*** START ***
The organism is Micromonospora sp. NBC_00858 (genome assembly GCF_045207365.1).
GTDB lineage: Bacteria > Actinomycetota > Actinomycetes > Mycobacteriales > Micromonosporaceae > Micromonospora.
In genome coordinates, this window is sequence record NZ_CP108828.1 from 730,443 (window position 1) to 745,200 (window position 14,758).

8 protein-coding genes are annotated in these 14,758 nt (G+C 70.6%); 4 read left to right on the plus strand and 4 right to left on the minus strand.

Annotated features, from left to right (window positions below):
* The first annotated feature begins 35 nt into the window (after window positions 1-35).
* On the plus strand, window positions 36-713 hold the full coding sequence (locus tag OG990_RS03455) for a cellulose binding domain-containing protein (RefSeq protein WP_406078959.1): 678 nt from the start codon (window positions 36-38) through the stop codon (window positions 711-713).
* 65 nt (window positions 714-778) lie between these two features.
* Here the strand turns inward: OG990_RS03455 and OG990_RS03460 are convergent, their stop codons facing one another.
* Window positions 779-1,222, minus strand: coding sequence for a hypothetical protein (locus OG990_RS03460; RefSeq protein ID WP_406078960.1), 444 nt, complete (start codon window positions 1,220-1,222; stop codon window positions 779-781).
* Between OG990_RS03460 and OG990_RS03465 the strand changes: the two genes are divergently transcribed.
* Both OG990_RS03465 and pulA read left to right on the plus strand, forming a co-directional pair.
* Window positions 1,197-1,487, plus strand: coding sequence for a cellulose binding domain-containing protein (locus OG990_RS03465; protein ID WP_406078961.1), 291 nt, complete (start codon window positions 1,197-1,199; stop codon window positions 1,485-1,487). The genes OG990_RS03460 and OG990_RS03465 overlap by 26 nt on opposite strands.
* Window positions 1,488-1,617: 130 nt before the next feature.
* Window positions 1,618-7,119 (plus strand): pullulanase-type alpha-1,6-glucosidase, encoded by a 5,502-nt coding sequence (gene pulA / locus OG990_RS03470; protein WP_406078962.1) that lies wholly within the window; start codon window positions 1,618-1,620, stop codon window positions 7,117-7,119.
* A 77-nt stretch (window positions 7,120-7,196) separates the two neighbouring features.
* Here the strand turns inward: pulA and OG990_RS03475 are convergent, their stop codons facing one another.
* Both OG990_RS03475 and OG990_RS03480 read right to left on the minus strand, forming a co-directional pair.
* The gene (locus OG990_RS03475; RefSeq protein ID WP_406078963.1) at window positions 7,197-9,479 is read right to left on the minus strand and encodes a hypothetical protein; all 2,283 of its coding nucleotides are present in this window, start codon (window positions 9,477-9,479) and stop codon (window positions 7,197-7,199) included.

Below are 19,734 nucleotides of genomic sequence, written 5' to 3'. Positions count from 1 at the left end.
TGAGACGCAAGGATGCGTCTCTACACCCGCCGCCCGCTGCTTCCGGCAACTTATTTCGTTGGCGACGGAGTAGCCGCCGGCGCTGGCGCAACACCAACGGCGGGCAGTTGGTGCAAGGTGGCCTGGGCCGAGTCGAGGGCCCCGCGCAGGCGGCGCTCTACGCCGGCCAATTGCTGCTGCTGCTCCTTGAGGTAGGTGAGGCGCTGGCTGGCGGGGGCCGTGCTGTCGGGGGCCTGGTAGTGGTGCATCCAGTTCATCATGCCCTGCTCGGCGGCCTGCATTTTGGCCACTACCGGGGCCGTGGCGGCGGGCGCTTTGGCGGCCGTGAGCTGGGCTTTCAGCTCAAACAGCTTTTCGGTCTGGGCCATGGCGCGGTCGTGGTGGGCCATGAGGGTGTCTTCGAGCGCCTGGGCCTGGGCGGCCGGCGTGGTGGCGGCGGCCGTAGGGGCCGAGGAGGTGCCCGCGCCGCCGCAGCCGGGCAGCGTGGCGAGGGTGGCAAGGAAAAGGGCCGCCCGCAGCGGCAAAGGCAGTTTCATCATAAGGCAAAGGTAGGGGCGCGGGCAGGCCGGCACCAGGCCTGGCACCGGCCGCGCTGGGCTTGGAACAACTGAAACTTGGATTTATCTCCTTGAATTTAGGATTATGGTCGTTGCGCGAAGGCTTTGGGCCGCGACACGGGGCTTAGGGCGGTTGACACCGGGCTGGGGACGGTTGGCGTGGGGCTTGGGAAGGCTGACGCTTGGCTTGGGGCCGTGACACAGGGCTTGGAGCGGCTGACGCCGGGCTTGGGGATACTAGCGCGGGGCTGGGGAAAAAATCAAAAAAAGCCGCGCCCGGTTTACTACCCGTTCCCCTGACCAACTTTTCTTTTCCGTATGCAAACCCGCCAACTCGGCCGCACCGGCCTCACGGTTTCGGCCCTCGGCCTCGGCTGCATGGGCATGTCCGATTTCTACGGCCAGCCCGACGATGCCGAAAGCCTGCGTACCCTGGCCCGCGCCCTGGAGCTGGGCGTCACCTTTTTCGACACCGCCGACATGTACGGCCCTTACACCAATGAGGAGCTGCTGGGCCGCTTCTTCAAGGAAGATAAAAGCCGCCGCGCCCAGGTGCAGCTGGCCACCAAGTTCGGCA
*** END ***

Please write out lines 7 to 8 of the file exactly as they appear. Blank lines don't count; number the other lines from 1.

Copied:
* On the plus strand, window positions 36-713 hold the full coding sequence (locus tag OG990_RS03455) for a cellulose binding domain-containing protein (RefSeq protein WP_406078959.1): 678 nt from the start codon (window positions 36-38) through the stop codon (window positions 711-713).
* 65 nt (window positions 714-778) lie between these two features.